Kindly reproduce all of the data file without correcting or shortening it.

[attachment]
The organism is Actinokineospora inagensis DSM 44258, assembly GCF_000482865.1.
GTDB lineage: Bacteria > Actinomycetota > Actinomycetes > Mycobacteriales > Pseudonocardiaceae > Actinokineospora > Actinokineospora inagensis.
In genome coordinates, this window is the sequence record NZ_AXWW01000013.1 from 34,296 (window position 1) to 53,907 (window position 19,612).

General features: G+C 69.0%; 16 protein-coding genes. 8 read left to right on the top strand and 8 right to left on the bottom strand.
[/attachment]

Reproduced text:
The organism is Actinokineospora inagensis DSM 44258, assembly GCF_000482865.1.
GTDB lineage: Bacteria > Actinomycetota > Actinomycetes > Mycobacteriales > Pseudonocardiaceae > Actinokineospora > Actinokineospora inagensis.
In genome coordinates, this window is the sequence record NZ_AXWW01000013.1 from 34,296 (window position 1) to 53,907 (window position 19,612).

General features: G+C 69.0%; 16 protein-coding genes. 8 read left to right on the top strand and 8 right to left on the bottom strand.